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Why Model Code of Conduct for elections cannot act against offending politicians

As the Model Code of Conduct kicks in, ThePrint explains its purpose, scope, features and limitations.

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New Delhi: Within the next few days, the Election Commission of India (EC) will announce the dates for the Lok Sabha polls, bringing into force the Model Code of Conduct (MCC) across the country.

From Prime Minister Narendra Modi to Congress president Rahul Gandhi, and Bharatiya Janata Party (BJP) president Amit Shah to Delhi Chief Minister Arvind Kejriwal, several top politicians have been censured in the past by the EC for violating this code in the heat of elections.

At a time when there is much speculation about when the poll body will announce the elections and bring in the Model Code of Conduct into force, ThePrint explains its purpose, scope, features and limitations.

Purpose and history

Simply put, the MCC is a non-binding set of guidelines issued by the poll body which regulates the conduct of political parties and candidates in the immediate run-up to elections.

It comes into force immediately after the EC announces election dates, and remains until the results are declared.

In the 2014 Lok Sabha elections, the MCC came into force on 5 March and was operational till 16 May, when the final results were announced.

According to the Press Information Bureau (PIB), “The MCC intends to provide a level playing field for all political parties, keep the campaign fair and healthy, avoid clashes and conflicts between parties, and ensure peace and order.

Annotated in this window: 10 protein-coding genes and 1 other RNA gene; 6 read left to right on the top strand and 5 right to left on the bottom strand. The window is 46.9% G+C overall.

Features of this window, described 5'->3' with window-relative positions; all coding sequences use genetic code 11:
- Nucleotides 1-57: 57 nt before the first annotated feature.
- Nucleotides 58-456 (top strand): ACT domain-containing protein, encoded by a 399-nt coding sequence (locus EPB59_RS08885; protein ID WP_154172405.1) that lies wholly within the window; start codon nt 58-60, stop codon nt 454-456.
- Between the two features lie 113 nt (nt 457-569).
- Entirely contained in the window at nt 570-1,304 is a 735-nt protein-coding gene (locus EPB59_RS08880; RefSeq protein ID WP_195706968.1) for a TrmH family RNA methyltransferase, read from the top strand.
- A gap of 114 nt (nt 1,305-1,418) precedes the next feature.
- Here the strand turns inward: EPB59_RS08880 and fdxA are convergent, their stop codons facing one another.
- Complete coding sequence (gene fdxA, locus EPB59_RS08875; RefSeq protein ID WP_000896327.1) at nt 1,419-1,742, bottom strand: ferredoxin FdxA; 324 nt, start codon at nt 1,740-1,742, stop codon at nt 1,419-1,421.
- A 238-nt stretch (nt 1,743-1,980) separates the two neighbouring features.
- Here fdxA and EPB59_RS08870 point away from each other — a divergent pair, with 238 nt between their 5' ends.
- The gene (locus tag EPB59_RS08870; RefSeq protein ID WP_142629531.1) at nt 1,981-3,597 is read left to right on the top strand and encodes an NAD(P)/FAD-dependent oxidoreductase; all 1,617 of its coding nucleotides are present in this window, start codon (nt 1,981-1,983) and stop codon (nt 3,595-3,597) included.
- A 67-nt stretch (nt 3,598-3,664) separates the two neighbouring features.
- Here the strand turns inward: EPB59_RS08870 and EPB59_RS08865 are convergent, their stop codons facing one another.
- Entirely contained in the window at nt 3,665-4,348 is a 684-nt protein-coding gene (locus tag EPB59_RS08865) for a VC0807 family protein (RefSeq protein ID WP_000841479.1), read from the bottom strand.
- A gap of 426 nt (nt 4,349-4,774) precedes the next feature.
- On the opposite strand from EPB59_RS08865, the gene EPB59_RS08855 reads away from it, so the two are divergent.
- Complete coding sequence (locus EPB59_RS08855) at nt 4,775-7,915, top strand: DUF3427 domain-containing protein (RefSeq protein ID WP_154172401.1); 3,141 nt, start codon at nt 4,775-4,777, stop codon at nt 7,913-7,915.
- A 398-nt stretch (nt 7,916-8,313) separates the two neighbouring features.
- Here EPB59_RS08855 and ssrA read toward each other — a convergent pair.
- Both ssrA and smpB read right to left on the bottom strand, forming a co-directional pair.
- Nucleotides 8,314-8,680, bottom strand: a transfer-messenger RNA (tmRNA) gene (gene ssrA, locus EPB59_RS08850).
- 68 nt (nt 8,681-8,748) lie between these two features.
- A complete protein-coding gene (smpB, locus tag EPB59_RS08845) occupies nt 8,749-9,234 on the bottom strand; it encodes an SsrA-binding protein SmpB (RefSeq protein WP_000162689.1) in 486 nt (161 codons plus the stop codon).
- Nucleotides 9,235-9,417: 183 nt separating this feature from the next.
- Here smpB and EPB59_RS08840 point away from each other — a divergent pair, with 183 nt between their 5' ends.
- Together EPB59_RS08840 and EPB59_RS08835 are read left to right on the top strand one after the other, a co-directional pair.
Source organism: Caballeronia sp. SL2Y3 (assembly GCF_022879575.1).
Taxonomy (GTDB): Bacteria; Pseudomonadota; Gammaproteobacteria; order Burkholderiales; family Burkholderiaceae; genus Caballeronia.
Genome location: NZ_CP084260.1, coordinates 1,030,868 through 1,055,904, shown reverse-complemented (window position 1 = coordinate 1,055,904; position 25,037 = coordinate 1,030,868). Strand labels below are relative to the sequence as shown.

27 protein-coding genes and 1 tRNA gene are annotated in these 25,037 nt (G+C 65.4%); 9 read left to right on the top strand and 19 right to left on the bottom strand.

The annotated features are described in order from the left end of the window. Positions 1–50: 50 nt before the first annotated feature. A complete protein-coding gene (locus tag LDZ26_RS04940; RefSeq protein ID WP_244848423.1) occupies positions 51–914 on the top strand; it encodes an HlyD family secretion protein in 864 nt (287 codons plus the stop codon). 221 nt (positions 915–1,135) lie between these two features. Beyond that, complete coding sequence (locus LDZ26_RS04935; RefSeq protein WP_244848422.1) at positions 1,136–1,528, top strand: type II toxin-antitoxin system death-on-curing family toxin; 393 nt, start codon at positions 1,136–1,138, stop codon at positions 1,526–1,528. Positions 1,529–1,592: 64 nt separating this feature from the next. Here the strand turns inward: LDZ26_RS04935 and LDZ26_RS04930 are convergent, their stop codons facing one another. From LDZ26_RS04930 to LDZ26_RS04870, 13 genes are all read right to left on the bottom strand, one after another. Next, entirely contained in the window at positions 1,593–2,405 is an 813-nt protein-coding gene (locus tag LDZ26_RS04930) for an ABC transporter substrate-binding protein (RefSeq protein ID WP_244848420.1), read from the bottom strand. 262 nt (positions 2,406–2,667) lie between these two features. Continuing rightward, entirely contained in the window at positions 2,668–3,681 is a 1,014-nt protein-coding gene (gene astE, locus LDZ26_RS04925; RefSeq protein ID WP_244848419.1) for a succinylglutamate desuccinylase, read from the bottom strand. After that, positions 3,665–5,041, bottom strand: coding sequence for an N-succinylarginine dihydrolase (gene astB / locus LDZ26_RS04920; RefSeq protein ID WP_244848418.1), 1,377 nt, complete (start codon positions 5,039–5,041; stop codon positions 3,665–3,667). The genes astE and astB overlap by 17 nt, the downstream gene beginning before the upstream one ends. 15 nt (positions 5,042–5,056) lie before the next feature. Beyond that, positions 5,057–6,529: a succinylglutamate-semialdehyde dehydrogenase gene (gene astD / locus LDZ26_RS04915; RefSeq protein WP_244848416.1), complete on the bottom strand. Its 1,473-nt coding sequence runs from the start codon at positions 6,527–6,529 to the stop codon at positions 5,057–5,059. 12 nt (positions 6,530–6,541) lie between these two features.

“It aims to ensure that the ruling party, either at the Centre or in the states, does not misuse its official position to gain an unfair advantage in an election,” it says.

Also read: Updating election Model Code of Conduct is only way to keep national security out of rallies

Evolution and scope

First introduced in 1960 for the assembly election in Kerala as “a small set of dos and don’ts”, the MCC has evolved significantly over the last six decades. In the beginning, the code loosely regulated election meetings, speeches, slogans, etc.

Two years later, the same code was extended all over the country during the Lok Sabha elections.

The Election Commission has consistently sought to expand the MCC’s scope to increase its effectiveness and relevance to changing social, political and technological realities.

In 1979, the need was felt to add a separate section to the MCC which would specifically regulate the conduct of the “party in power” in order to prevent it from misusing the government machinery to secure an advantage over other political parties. According to the ECI, the purpose of this section is to ensure that “no cause is given for any complaint that it (the party in power) has used its official position for the purposes of its election campaign”.

The section prohibits ministers from combining official visits with electioneering work, using official machinery, personnel and government vehicles for electioneering, using government platforms for political advertising, etc.

The MCC is, however, silent on the release of manifestos by political parties. Therefore, a party can release its manifesto any time it desires, irrespective of whether or not the MCC is in force.